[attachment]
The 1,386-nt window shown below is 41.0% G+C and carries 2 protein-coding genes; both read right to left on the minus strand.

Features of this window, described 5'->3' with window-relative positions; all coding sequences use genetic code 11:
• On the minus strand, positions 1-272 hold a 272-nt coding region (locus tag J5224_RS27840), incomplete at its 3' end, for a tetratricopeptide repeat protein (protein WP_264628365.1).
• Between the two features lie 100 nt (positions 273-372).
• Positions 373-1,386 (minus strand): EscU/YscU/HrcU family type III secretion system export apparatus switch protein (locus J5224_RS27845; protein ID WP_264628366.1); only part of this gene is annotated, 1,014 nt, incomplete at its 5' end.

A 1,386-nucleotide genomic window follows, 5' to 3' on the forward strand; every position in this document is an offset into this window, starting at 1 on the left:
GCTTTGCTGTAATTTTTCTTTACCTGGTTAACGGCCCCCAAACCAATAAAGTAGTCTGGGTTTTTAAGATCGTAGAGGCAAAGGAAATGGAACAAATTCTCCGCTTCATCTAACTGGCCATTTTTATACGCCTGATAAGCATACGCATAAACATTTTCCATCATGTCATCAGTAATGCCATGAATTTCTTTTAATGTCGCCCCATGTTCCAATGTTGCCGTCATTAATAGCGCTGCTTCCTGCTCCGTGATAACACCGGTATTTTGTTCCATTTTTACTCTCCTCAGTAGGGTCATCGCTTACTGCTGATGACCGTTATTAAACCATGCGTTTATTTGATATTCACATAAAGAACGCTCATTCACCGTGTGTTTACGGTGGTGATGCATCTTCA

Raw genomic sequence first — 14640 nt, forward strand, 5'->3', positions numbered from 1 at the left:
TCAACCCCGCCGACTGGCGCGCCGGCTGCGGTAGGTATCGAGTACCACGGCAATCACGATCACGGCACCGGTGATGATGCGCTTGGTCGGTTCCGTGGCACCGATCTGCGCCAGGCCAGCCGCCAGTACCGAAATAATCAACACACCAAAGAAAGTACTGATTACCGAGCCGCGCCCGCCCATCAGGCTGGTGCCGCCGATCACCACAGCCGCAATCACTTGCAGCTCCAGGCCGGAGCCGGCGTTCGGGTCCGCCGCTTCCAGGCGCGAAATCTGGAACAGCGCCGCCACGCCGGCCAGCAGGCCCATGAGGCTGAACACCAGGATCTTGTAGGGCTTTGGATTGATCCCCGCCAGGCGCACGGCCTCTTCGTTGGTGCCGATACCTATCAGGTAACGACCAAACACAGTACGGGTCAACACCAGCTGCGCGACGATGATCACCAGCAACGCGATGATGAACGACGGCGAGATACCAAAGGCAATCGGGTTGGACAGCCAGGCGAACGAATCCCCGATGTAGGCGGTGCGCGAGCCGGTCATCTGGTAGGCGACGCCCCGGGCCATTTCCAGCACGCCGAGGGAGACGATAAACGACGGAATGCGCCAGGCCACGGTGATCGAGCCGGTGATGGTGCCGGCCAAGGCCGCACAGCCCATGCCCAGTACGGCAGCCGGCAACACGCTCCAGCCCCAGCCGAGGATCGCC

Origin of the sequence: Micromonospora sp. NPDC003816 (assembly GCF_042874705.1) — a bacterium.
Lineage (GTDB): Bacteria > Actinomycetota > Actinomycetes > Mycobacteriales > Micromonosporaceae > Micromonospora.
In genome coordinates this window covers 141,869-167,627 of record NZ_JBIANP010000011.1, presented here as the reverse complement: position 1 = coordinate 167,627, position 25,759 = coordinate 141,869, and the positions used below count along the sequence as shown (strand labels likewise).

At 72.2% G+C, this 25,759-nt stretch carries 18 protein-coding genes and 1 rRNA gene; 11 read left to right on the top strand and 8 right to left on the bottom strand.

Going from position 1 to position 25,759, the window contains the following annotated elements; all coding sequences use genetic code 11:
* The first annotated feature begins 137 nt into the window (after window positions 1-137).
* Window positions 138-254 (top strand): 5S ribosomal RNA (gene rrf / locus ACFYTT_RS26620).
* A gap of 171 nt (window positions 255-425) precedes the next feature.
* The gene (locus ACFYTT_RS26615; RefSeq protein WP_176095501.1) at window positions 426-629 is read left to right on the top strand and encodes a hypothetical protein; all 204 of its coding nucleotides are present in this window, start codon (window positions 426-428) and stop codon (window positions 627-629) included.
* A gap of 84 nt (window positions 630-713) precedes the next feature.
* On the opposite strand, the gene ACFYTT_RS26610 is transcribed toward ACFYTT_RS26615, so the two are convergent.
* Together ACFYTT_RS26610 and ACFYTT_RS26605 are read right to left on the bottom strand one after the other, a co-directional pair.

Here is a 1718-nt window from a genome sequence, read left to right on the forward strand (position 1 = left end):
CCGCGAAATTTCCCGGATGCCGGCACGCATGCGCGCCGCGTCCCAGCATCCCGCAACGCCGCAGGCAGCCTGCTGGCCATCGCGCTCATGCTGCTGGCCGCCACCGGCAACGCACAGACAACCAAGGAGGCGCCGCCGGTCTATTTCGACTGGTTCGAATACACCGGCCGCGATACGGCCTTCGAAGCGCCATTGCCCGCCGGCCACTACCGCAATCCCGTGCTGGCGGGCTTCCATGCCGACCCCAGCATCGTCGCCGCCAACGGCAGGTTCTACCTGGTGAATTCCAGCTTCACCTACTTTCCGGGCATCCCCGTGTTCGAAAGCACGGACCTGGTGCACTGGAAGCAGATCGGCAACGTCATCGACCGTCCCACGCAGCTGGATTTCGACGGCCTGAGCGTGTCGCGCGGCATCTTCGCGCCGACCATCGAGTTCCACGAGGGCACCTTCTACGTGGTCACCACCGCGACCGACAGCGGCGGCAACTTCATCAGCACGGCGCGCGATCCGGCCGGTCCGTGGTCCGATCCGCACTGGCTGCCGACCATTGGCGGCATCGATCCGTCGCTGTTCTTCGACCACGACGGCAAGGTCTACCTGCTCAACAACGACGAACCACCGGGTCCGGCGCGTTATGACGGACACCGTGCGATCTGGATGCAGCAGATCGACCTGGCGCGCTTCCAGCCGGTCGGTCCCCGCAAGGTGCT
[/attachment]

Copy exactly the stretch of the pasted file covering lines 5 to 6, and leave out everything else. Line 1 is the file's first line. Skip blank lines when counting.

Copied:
• Positions 373-1,386 (minus strand): EscU/YscU/HrcU family type III secretion system export apparatus switch protein (locus J5224_RS27845; protein ID WP_264628366.1); only part of this gene is annotated, 1,014 nt, incomplete at its 5' end.

A 1,386-nucleotide genomic window follows, 5' to 3' on the forward strand; every position in this document is an offset into this window, starting at 1 on the left: